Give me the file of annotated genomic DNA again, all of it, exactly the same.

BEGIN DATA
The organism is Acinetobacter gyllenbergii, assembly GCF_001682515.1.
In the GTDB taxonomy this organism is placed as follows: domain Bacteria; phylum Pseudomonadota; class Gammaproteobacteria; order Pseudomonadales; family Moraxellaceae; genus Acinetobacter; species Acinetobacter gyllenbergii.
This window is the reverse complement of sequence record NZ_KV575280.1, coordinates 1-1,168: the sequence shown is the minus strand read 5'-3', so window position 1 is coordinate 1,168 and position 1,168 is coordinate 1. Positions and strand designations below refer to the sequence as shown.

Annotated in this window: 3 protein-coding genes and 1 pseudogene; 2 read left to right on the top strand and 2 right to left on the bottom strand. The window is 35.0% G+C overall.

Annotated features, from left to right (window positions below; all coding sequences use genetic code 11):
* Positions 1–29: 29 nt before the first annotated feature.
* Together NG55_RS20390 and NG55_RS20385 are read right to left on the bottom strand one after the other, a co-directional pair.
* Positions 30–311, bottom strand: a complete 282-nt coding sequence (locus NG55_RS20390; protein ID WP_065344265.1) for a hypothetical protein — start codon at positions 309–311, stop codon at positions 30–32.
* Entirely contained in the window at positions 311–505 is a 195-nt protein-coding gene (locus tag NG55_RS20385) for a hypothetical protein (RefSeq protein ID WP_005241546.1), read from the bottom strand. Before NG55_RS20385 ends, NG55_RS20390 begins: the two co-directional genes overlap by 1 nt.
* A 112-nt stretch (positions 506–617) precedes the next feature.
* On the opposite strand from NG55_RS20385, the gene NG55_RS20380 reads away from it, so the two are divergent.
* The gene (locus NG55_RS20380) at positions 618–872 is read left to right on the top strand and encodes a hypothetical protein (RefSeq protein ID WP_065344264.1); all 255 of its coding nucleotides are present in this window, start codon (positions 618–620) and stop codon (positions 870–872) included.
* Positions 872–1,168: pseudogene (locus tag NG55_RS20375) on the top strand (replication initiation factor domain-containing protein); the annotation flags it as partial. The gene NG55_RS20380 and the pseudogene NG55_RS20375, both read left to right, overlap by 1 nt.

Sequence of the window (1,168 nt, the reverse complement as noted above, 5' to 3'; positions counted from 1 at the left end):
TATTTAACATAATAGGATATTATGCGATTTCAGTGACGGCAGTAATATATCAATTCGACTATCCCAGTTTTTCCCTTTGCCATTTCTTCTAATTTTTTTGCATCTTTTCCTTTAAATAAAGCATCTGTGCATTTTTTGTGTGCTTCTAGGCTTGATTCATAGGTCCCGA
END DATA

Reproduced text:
The organism is Acinetobacter gyllenbergii, assembly GCF_001682515.1.
In the GTDB taxonomy this organism is placed as follows: domain Bacteria; phylum Pseudomonadota; class Gammaproteobacteria; order Pseudomonadales; family Moraxellaceae; genus Acinetobacter; species Acinetobacter gyllenbergii.
This window is the reverse complement of sequence record NZ_KV575280.1, coordinates 1-1,168: the sequence shown is the minus strand read 5'-3', so window position 1 is coordinate 1,168 and position 1,168 is coordinate 1. Positions and strand designations below refer to the sequence as shown.

Annotated in this window: 3 protein-coding genes and 1 pseudogene; 2 read left to right on the top strand and 2 right to left on the bottom strand. The window is 35.0% G+C overall.

Annotated features, from left to right (window positions below; all coding sequences use genetic code 11):
* Positions 1–29: 29 nt before the first annotated feature.
* Together NG55_RS20390 and NG55_RS20385 are read right to left on the bottom strand one after the other, a co-directional pair.
* Positions 30–311, bottom strand: a complete 282-nt coding sequence (locus NG55_RS20390; protein ID WP_065344265.1) for a hypothetical protein — start codon at positions 309–311, stop codon at positions 30–32.
* Entirely contained in the window at positions 311–505 is a 195-nt protein-coding gene (locus tag NG55_RS20385) for a hypothetical protein (RefSeq protein ID WP_005241546.1), read from the bottom strand. Before NG55_RS20385 ends, NG55_RS20390 begins: the two co-directional genes overlap by 1 nt.
* A 112-nt stretch (positions 506–617) precedes the next feature.
* On the opposite strand from NG55_RS20385, the gene NG55_RS20380 reads away from it, so the two are divergent.
* The gene (locus NG55_RS20380) at positions 618–872 is read left to right on the top strand and encodes a hypothetical protein (RefSeq protein ID WP_065344264.1); all 255 of its coding nucleotides are present in this window, start codon (positions 618–620) and stop codon (positions 870–872) included.
* Positions 872–1,168: pseudogene (locus tag NG55_RS20375) on the top strand (replication initiation factor domain-containing protein); the annotation flags it as partial. The gene NG55_RS20380 and the pseudogene NG55_RS20375, both read left to right, overlap by 1 nt.

Sequence of the window (1,168 nt, the reverse complement as noted above, 5' to 3'; positions counted from 1 at the left end):
TATTTAACATAATAGGATATTATGCGATTTCAGTGACGGCAGTAATATATCAATTCGACTATCCCAGTTTTTCCCTTTGCCATTTCTTCTAATTTTTTTGCATCTTTTCCTTTAAATAAAGCATCTGTGCATTTTTTGTGTGCTTCTAGGCTTGATTCATAGGTCCCGA